According to the report, 97 per cent of organisations believe that current last-mile delivery models are not sustainable for full-scale implementation across all locations, and that free shipping costs cannot be maintained unless delivery costs are reduced through automation.
“Today, customers are neither satisfied with the quality of delivery services, nor willing to bear the total cost of last-mile delivery,” said Tim Bridges, global sector leader, consumer products, retail and distribution at Capgemini.
“Therefore, the dilemma facing retailers is to provide last-mile delivery services that customers value, without damaging their own profitability. If done right, and their last-mile experience can win over customer satisfaction, retailers stand to gain loyalty, increased purchase value and frequency, while mitigating profitability risk through automation and optimisation of fulfillment locations,” he said.
Among its conclusions, the report stated that with warehouse and product sorting representing one-third of supply chain costs, there is a significant opportunity in automation. Recognising this opportunity, 89 per cent of organisations are investing in the mechanisation and automation of store back-rooms to expedite fulfillment and deliveries.
Speed boosts sales
Fast and effective last-mile delivery were also shown to increase customer spend and loyalty. Seventy-four per cent of satisfied customers intend to increase spend by as much as 12 per cent with retailers they frequently purchase from. The majority (82 per cent) of customers have shared positive experiences with friends and family, and just over half (53 per cent) would be willing to purchase a paid membership for a good delivery service. However, despite 55 per cent of customers expressing that offering two-hour deliveries would increase loyalty, only 19 per cent of firms currently provide this compared to 59 per cent of firms that offer a delivery timeframe of more than three days.
The report found that consumers are not satisfied with the current state of last-mile delivery with high prices (59 per cent), non-availability of same-day delivery (47 per cent), and late deliveries (45 per cent) driving delivery dissatisfaction.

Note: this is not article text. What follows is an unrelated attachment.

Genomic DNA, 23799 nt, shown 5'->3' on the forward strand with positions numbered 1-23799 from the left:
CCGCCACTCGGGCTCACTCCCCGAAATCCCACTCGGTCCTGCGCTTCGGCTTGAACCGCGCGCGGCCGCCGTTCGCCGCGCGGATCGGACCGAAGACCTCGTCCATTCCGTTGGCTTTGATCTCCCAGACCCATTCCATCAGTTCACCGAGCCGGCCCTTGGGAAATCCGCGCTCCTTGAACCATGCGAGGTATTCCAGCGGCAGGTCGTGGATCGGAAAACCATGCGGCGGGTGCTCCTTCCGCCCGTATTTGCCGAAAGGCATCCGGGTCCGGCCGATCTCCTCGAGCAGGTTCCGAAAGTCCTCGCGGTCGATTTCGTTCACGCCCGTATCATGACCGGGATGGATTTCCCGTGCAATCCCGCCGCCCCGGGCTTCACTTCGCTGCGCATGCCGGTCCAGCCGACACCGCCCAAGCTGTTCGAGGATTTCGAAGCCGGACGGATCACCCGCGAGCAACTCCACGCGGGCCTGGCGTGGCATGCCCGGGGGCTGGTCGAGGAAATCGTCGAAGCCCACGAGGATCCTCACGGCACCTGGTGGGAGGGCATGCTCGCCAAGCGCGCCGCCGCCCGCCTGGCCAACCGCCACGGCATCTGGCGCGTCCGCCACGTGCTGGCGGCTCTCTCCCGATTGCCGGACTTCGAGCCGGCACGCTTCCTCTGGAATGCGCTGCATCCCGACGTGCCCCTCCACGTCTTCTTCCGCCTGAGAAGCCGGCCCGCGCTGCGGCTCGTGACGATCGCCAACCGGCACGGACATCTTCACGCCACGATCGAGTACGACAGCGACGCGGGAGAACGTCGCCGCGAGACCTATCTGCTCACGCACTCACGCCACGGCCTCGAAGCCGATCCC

According to the findings, 97 per cent of organisations believe that current last-mile delivery models are not sustainable for full-scale implementation across all locations. As such, they must be viewed as a key investment for this year, with only 1 per cent of customers willing to absorb the total cost incurred for last mile deliveries.
Despite low delivery costs being the top priority for half of all customers, only 30 per cent of organisations considered it a top priority for themselves.
Recommendations for retailers
The report closes with the following recommendations for last-mile delivery success:
Optimise fulfilment locations: Increasing store-based deliveries by 50 per cent could potentially lead profit margins to soar by as much as nine per cent. Dark stores – retail outposts with store-like layouts intended only to fulfil online orders – can also process high delivery volumes and are 23 per cent cheaper than conventional stores for same-day deliveries. Additionally, if 30 per cent of deliveries and returns are routed through parcel locker collection arrangements, organisations could expect an eight percent increase in profit margins.
Automate delivery options: Back-room automation could increase profits by up to 14 per cent by reducing the cost of click-and-collect orders and deliveries from store. Furthermore, automation offers a range of benefits including reduction of fulfillment errors and managing returns (which forms 26 per cent of the delivery cost).
The study, The Last-Mile Delivery Challenge: Giving retail and consumer product customers a superior delivery experience without impacting profitability, surveyed more than 2870 consumers in addition to 500 supply-chain executives, entrepreneurs and industry leaders.
Author: Michael Arnold. This story originally appeared on sister-site Inside Retail Asia.
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